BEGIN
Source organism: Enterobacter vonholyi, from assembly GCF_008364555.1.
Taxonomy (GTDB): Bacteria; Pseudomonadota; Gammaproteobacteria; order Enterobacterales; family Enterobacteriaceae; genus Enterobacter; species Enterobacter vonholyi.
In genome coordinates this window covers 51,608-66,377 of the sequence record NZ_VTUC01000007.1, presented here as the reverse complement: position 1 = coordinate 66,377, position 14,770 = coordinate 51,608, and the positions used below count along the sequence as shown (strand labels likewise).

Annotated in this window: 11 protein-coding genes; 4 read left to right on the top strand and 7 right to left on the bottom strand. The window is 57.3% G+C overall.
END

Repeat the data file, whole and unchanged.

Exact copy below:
Source organism: Enterobacter vonholyi, from assembly GCF_008364555.1.
Taxonomy (GTDB): Bacteria; Pseudomonadota; Gammaproteobacteria; order Enterobacterales; family Enterobacteriaceae; genus Enterobacter; species Enterobacter vonholyi.
In genome coordinates this window covers 51,608-66,377 of the sequence record NZ_VTUC01000007.1, presented here as the reverse complement: position 1 = coordinate 66,377, position 14,770 = coordinate 51,608, and the positions used below count along the sequence as shown (strand labels likewise).

Annotated in this window: 11 protein-coding genes; 4 read left to right on the top strand and 7 right to left on the bottom strand. The window is 57.3% G+C overall.